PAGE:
NEW YORK, United States — Elizabeth Monson, 33, used to shop at Zara almost every week. It was the early 2010s, and the Spanish retailer was every fashion lover’s dream, offering styles right off the runway at a fraction of the price.
Today, Monson doesn’t shop nearly as much. When she does make a purchase, it’s often a used item she’s thoroughly researched first (she currently has her eye on a Proenza Schouler bag on Poshmark.) And for part of last year, Rent the Runway filled out the rest of her closet.
“I would 100 percent replace fast fashion with rental,” said Monson, the head of marketing at Colugo, a direct-to-consumer stroller company. She cancelled the service because of her casual work environment recently but is open to trying others. “That’s the purpose it serves: having something novel that you wear a few times and then move on.”
The rapid rise of rental and resale services has come at fast fashion’s expense. H&M has struggled with sluggish sales, while Forever 21 is closing dozens of stores after filing for bankruptcy last year. Mass retailers like Old Navy that mimicked fast fashion’s speed-to-market and affordable prices have also seen sales decline.
Showing off outfit after outfit on Instagram 'will no longer be cool, it will be gauche and garish to participate in something that is knowingly destroying the planet.'
Some experts sense a shift away from binge buying, with discounted designer pieces sourced from platforms like The RealReal and Rent the Runway replacing cheap Zara dresses and H&M pants. In surveys, consumers say they want to shop in a more environmentally friendly way, and are growing tired of the outfit-of-the-day culture of social media. Instagram is hiding likes on users’ posts, and global brands like H&M and Nike are engaging with the secondhand market and investing in sustainable manufacturing.
“We’re in the latter stages of our honeymoon with social media,” said retail consultant Doug Stephens. Showing off outfit after outfit on Instagram “will no longer be cool, it will be gauche and garish to participate in something that is knowingly destroying the planet.”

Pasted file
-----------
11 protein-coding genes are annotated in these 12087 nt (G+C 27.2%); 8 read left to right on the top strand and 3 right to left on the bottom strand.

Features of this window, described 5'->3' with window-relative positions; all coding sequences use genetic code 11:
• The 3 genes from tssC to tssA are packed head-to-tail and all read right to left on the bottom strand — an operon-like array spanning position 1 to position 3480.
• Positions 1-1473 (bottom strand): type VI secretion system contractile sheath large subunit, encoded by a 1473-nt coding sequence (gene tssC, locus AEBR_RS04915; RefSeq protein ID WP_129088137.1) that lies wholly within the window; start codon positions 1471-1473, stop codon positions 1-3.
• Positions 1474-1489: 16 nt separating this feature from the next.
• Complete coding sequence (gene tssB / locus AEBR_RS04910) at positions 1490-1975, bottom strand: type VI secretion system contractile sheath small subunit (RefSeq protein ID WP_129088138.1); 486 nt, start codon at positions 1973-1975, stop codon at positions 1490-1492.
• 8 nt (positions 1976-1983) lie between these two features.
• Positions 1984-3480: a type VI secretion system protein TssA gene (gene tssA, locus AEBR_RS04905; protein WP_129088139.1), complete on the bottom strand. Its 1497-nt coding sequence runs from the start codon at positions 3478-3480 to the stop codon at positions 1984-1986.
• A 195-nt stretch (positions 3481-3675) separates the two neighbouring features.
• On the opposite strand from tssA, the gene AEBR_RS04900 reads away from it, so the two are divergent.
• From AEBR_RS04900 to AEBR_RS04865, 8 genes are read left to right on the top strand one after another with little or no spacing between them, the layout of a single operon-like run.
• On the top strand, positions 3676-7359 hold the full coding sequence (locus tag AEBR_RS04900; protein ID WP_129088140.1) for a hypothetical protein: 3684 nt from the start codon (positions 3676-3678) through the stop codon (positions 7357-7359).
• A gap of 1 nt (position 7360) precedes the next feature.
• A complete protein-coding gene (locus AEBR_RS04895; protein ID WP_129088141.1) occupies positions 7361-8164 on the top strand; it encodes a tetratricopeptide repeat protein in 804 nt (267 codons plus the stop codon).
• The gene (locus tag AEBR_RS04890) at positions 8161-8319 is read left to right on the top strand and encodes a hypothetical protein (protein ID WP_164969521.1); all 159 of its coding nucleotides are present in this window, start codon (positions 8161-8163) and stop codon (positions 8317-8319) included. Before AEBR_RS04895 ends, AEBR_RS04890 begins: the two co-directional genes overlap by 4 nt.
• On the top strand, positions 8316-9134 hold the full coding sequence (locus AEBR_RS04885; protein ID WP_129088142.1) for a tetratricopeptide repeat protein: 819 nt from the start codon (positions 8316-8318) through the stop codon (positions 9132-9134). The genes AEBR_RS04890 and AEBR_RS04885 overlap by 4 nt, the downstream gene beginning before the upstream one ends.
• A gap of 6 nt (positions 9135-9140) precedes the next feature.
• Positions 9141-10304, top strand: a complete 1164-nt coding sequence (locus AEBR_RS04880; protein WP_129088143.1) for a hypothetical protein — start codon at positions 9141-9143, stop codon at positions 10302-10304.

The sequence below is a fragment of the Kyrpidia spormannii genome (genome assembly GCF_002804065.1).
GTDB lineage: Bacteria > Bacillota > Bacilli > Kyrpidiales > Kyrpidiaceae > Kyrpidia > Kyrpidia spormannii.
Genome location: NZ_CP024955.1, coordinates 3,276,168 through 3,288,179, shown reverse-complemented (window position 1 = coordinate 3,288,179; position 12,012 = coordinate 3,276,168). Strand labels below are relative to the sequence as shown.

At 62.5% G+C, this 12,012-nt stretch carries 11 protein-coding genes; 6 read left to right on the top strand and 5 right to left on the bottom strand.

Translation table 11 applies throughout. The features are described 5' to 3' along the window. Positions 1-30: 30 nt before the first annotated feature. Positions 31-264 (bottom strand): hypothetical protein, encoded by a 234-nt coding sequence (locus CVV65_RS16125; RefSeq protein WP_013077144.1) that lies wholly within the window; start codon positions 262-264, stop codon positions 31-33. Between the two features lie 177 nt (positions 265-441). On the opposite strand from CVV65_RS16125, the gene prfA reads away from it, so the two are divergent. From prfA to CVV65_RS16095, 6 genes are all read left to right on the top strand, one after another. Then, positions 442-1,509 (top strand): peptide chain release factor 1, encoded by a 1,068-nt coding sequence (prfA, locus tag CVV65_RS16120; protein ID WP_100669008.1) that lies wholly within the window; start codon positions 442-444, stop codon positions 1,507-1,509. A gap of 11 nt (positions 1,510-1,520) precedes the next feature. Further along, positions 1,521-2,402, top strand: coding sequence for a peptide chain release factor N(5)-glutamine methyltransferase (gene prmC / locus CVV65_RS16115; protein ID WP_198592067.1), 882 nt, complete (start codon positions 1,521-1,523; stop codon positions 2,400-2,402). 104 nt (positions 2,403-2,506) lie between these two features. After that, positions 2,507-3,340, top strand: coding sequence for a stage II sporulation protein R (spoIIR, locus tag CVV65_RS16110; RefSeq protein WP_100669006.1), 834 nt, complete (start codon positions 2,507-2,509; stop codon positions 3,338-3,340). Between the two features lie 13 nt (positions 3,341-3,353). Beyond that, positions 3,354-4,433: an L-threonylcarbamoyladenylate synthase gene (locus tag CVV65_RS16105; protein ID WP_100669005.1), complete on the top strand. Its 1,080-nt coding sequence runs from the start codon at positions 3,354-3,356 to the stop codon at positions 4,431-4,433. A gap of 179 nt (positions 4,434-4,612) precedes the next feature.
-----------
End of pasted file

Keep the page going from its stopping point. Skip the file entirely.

To be sure, few expect rental or resale to fully replace traditional retail anytime soon. Plenty of mass-market retailers are still growing, including Zara, and Forever 21’s bankruptcy had more to do with its pricey real estate and late adoption of e-commerce than the rise of rental. Instagram’s never-ending feed is more popular than ever. Many consumers sell their old clothes not to help the planet but so they can afford to buy new ones. Rental has barely penetrated massive categories such as shoes, outerwear and menswear.
Still, the savviest consumers are shopping differently, and if the masses follow, it will point to a closet of the future that contains fewer pieces, with a small number of durable garments supplemented by an ever-changing mix of rentals and items cycled through secondhand marketplaces. People will always want to look fashionable, but how they achieve that goal — and where they buy their clothes — is changing fast.
“Since I was a kid, it was always like if you need a shirt for this party, you go to H&M and you buy a new shirt,” said Jamie Gallagher, 28, a nanny and musician in Philadelphia. “We were always told more is better and more makes you cooler … and I’m starting to realise that that’s just not the case.”
The Rented Closet
Gabriella Martinez, a 27-year-old grad student living in Chicago, has not bought a single item of clothing since last summer, when she signed up for Rent the Runway’s unlimited subscription. Likewise for Julie Short, a working mother of two in Muncie, Ind., who shopped frequently at Zara, Madewell and Target until she signed up for Ann Taylor’s rental service, Infinite Style.